Executive Summary; If you manufacture or supply (sell or import) plant or equipment you have a duty to provide information regarding the noise output levels of your product. We can assist you in meeting this obligation, see our Manufacturers and Suppliers Services page for more information.

Click HERE to see the full OHS Act.

Queensland Specific Law
For employers and business owners

The  Managing Noise and Preventing Hearing Loss at Work – Code of Practice 2011;

4.1 When should a risk assessment be conducted?

If you have identified any noisy activities that may expose your workers or other people at your workplace to hazardous noise then, unless you can reduce the exposures to below the standard immediately, you should assess the risks by carrying out a noise assessment.

A noise assessment will help you:

  •   identify which workers are at risk of hearing loss
  •   determine what noise sources and processes are causing that risk
  •   identify if and what kind of noise control measures could be implemented
  •   check the effectiveness of existing control measures.

4.2 Who can do a noise assessment?

A noise assessment should be done by a competent person in accordance with the procedures in AS/NZS 1269.1 Measurement and assessment of noise immission and exposure. The more complex the situation, the more knowledgeable and experienced the person needs to be.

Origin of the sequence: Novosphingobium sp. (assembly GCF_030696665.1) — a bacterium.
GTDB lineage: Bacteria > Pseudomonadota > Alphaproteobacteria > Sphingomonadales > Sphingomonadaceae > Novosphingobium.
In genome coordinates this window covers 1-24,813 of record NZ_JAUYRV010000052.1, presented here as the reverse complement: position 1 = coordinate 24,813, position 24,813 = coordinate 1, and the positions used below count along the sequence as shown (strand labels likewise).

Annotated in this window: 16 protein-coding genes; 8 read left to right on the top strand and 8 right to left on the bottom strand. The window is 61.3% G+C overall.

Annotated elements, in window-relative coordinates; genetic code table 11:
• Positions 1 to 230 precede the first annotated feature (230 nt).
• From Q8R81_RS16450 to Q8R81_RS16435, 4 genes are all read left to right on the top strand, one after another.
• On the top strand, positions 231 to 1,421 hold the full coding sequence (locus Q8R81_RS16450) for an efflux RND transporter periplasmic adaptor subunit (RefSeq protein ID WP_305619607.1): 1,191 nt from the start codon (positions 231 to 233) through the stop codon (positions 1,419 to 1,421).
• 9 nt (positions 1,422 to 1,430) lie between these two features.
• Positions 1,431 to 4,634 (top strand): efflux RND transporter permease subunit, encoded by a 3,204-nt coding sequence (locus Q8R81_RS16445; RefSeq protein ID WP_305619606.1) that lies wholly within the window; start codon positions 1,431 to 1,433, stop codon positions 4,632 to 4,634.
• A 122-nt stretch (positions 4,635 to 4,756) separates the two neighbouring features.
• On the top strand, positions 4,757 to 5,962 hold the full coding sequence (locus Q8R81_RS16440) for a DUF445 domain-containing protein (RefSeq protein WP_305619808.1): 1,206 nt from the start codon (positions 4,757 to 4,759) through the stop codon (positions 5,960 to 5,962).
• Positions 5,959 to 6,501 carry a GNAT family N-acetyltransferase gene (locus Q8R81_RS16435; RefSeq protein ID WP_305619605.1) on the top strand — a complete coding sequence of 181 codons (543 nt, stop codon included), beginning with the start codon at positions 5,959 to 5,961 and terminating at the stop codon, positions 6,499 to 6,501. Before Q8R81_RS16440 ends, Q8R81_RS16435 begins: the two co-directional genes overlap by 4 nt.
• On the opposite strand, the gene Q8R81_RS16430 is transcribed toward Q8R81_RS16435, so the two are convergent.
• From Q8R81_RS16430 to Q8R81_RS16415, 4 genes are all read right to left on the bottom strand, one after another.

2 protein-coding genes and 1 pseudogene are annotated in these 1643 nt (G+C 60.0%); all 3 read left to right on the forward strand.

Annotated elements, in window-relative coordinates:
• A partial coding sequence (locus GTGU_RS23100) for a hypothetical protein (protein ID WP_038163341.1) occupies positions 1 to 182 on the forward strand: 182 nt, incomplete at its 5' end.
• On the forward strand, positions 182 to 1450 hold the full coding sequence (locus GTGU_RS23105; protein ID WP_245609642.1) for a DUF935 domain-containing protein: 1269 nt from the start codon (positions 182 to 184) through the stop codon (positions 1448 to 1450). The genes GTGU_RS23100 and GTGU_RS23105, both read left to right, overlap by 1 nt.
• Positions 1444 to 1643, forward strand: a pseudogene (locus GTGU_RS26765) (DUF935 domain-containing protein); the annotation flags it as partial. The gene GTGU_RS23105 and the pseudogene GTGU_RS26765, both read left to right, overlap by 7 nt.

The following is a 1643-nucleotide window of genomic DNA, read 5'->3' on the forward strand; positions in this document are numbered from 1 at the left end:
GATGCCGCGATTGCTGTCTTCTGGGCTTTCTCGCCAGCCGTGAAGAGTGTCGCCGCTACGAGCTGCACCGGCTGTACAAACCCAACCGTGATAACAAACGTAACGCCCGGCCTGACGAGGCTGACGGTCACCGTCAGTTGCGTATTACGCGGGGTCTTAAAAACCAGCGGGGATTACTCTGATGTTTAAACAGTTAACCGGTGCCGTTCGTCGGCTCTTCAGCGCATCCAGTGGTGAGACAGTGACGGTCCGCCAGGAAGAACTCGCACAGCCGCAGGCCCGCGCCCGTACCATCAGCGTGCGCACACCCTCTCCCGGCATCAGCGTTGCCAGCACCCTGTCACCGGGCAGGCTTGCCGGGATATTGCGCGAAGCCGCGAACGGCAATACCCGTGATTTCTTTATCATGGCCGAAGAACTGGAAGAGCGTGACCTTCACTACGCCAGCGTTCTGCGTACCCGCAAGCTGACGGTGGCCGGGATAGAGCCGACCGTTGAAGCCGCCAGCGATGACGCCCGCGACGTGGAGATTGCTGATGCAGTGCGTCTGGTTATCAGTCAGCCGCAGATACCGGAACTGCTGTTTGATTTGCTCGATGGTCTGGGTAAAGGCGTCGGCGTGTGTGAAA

A competent person is one who has accurately calibrated noise measuring instruments and, through training and experience:
    •   understands what is required by the Regulations for noise
    •   knows how to check the performance of the instruments
    •   knows how to take the measurements properly
    •   can interpret the results of the noise measurements.

5.7 Audiometric testing

The hearing of workers exposed to noise can be monitored through regular audiometric examinations. Audiometric testing is an important part of managing the risks from noise exposure at the workplace. Starting the audiometric testing before people are exposed to hazardous noise (such as new starters or those changing jobs) provides a baseline as a reference for future audiometric test results. To be effective, initial audiometric testing should be provided within three months of the worker commencing work with regular follow-up tests at least every two years. These should be undertaken well into the work shift so that any temporary hearing loss can be picked up.

More frequent audiometric testing (e.g. every six months) may be needed if exposures are at a high LAeq,8h, which is equal or greater than 100 dB(A).

Click HERE to see the full Code of Practice.